CQC's new regulatory approach
The care quality commission has stated in its new assessment framework that they will gather information for their reports from people's experiences of care services in a variety of ways and not solely from on-site inspections. We anticipate that residents' and next of kin will be questioned about the level of service received.
Family members unhappy about lack of mouth care
The lack of mouth care is an area of personal care that family members often comment on. Many residents in care homes are dependent on carers to assist, prompt or remind them to brush their teeth. Unfortunately mouth hygiene often gets forgotten or eliminated. A neglected mouth will contribute to halitosis and can impact on contact with friends and family members. An unpleasant aroma from the mouth can be off putting causing loved ones avoid having close contact or kiss the person.
Providing easy access to routine and emergency treatment
The full CQC report revealed that nearly a third of all care homes visited by adult social care inspectors were unable to access emergency dental treatment.
It can be a challenge for some care managers to register a person living in their home with an NHS dentist. Prompt referral to a dental service is important to avoid lengthy waiting times. Admittedly it is a challenge in these current times when the dental profession is at its knees.
Local commissioners need to address oral health in care homes. Individuals that are bed-bound and have difficulty accessing a dental practice require a domiciliary dentist. There are very few dentists in general practice that have an NHS contract to provide a domiciliary service. In addition, the community dental service does not always provide a domiciliary visits for routine dental care. Patients are often triaged to those in most need; to relieve pain.
Time to brush up on oral health education
It is recommended that managers of care homes make sure their staff know when and how to deliver oral care. The smiling matters oral health report found that 'Nearly half of care homes (47%) weren't providing any staff training to support people's daily oral healthcare'. Four months after the Smiling Matters report was issued, two oral health questions were added to the KLOEs. Question 1 asks if staff have received training.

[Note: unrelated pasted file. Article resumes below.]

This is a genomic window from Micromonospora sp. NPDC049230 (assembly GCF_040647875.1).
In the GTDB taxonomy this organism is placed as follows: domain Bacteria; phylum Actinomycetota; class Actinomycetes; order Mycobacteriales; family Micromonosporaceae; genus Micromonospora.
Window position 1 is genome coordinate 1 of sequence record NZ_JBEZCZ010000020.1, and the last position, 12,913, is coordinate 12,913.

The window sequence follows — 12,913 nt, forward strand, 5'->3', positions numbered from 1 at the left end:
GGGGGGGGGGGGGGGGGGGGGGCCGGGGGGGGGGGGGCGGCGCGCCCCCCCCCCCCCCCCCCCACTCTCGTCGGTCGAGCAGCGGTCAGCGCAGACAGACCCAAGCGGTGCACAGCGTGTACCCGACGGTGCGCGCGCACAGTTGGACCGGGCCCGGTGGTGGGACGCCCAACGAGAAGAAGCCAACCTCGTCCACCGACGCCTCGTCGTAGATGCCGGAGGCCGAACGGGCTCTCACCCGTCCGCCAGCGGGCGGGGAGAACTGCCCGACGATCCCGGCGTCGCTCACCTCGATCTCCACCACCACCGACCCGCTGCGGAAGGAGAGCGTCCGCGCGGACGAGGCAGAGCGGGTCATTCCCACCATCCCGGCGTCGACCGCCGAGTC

Do all staff have training in oral health care?
•Is oral health covered in induction? •Is oral health a mandatory component of regular training?
Although the NICE oral health guidelines don’t state that training in oral health is a requirement, it does 'recommend' that managers of care homes make training mandatory.
Of those care homes that had received training in oral health, "Our inspectors saw the lack of detailed training as a barrier to implementing the NICE guideline" [Smiling Matters full report].
How do I know what training to choose?
When looking for training, in addition to mouth care delivery and tools the learning should include:
Tips and coping strategies for people that resist
Mouth care and people with complex needs eg. people with swallow difficulties
Palliative and end of life mouth care management
Understanding of what to look for when carrying out an oral health assessment
Time constraints and financial implications
Of the care homes that had not implemented training, a summary of the comments made to inspectors was because 'engagement activities to staff was due to a lack of time, financial resource, or perceived priority'.
Knowledge Oral Health Care are dental professionals that deliver oral health care training to the care sector in a variety of ways. We understand the time constraints of a care homes and offer affordable ongoing training to care providers which enables all staff to enrol attend training in oral healthcare by eLearning or a Live Zoom webinar which is held twice a month. For more details contact Knowledge Oral Health Care firstname.lastname@example.org T|01243 710119